Troop suicides drop from 2020, but still up over decade: Pentagon
WASHINGTON – The rate of active-duty military suicides declined by 15% in 2021, but a top Defense Department official said Thursday it was too soon to say whether the dip was part of a larger decline.
About 24 active-duty forces per 100,000 ended their lives last year, down from 29 per 100,000 in 2020 and the lowest rate since 2018, according to the Pentagon’s annual report on suicide in the services published Thursday.
“The year-to-year trend provides helpful preliminary insight, but there is still a gradually increasing trend for suicide in the military over a 10-year period, and we need to see a sustained long-term reduction in suicide rates to know if we are making progress,” said Elizabeth Foster, executive director of the Defense Department’s Office of Force Resiliency.
Still, Foster said the Pentagon is “cautiously optimistic” about the 2021 data, adding that military rates are comparable to the suicide rate of civilians when accounting for the average age and gender of troops.
Prior to last year, the military suicide rate climbed incrementally nearly every year since 2001, when there were fewer than 20 self-inflicted deaths reported among active-duty troops, according to the report.
“Every one of these numbers is a person and represents a family and a community that has been forever changed by this tragedy,’” Foster said. “We know that we must continue to prioritize and invest in suicide prevention.”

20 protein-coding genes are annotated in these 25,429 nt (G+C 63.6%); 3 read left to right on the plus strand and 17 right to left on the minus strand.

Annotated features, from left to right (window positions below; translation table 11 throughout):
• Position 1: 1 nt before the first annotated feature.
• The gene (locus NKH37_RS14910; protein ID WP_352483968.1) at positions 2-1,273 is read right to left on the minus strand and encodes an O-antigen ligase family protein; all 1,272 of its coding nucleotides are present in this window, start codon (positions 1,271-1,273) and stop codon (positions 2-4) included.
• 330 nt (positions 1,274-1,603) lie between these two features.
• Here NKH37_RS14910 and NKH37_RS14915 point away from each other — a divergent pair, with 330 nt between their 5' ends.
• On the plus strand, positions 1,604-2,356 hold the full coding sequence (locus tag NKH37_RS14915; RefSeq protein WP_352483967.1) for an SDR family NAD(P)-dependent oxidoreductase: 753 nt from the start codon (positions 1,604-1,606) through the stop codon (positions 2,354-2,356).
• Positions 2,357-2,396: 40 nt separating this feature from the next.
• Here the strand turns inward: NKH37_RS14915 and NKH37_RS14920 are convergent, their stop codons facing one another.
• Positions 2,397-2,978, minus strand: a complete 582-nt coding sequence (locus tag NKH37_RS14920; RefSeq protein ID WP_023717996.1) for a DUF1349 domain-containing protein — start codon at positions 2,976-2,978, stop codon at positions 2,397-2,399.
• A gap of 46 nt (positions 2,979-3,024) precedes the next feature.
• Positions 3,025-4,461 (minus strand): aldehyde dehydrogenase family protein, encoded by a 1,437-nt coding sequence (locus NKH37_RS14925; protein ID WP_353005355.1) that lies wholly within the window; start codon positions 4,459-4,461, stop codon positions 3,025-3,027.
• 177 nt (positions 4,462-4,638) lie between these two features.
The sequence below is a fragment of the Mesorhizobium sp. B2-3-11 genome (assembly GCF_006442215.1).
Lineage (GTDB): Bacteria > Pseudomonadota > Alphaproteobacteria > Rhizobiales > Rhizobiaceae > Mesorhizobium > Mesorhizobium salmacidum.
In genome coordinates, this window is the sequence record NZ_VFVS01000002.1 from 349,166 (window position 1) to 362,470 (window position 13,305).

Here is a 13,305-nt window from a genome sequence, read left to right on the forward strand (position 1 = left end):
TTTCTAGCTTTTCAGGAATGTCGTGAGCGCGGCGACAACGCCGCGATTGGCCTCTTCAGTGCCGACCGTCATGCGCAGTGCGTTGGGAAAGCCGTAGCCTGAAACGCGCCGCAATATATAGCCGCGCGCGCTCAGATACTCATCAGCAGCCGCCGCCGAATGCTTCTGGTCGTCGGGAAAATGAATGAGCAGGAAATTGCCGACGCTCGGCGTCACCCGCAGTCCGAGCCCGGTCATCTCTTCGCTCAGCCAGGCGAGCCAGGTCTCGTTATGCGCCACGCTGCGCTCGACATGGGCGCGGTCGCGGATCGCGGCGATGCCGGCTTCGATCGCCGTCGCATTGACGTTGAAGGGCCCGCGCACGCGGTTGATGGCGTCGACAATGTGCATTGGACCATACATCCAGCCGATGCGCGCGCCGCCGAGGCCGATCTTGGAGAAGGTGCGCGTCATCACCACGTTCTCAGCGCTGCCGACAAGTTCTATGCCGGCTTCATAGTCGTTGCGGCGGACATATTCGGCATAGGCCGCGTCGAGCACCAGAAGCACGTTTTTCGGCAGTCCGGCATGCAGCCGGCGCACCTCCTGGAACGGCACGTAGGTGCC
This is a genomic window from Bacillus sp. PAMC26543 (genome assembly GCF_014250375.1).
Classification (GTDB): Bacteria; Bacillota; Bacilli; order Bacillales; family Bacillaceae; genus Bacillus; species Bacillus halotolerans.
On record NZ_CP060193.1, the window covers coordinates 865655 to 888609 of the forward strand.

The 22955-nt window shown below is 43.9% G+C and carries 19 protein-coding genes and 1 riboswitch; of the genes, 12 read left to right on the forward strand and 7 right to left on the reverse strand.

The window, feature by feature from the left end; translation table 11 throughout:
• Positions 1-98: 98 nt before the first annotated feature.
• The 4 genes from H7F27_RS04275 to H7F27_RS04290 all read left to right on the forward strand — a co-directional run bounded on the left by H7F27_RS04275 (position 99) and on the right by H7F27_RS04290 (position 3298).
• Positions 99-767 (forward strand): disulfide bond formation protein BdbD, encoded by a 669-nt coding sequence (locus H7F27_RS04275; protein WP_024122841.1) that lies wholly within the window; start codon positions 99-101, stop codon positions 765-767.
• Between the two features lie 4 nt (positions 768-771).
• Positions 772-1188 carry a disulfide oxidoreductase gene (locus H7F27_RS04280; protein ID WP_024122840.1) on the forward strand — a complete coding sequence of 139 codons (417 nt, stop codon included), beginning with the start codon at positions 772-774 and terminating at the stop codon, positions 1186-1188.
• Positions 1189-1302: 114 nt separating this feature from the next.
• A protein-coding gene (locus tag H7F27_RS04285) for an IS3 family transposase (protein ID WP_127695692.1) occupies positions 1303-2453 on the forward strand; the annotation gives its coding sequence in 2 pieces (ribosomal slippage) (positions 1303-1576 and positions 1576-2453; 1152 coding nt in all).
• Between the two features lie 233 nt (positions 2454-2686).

The 2021 dip coincided with the easing of COVID-19-related restrictions in the military, including fewer mandatory quarantines following the height of the pandemic.
However, Defense Suicide Prevention Office Acting Director Liz Clark said it was unclear whether there was a link between the two.
“It’s difficult for us to say definitively that is what caused the decrease in suicide rates this year,” she said. “… But also we know that the period of COVID was very stressful for the country. I mean, I think it was stressful for everyone.”
Last year, Pentagon officials denied the coronavirus played a part in a jump in suicide rates from 25 per 100,000 in 2019 to 29 per 100,000 in 2020, claiming the increase was not statistically significant.
For at least the third consecutive year, the Army had the highest instance of suicide per 100,000 troops with 36.3 soldiers dying by their own hands in 2021, up slightly from 36.2 in 2020 and 30.5 in 2019.
The Air Force saw the lowest suicide rate in 2021, with 15.3 per 100,000 airmen dying by suicide, the report said. That rate was a significant drop from 24.6 per 100,000 in 2020 and 25.1 in 2019.
The Navy’s rate was slightly higher at 16.7 per 100,000, down from about 19 in 2020 and 22.1 in 2019. The Marine Corps suffered about 23.9 suicides per 100,000 troops, down from 34.5 in 2020 and 25.3 in 2019.
National Guard and Reserve troop suicides were mostly comparable to active-duty rates last year, with 26.4 National Guard members and 21.2 reservists per 100,000 dying by suicide in 2021.
If you are struggling with suicidal thoughts or are experiencing a mental health crisis and live in New York City, you can call 1-888-NYC-WELL for free and confidential crisis counseling. If you live outside the five boroughs, you can dial the 24/7 National Suicide Prevention hotline at 1-800-273-8255 or go to SuicidePreventionLifeline.org.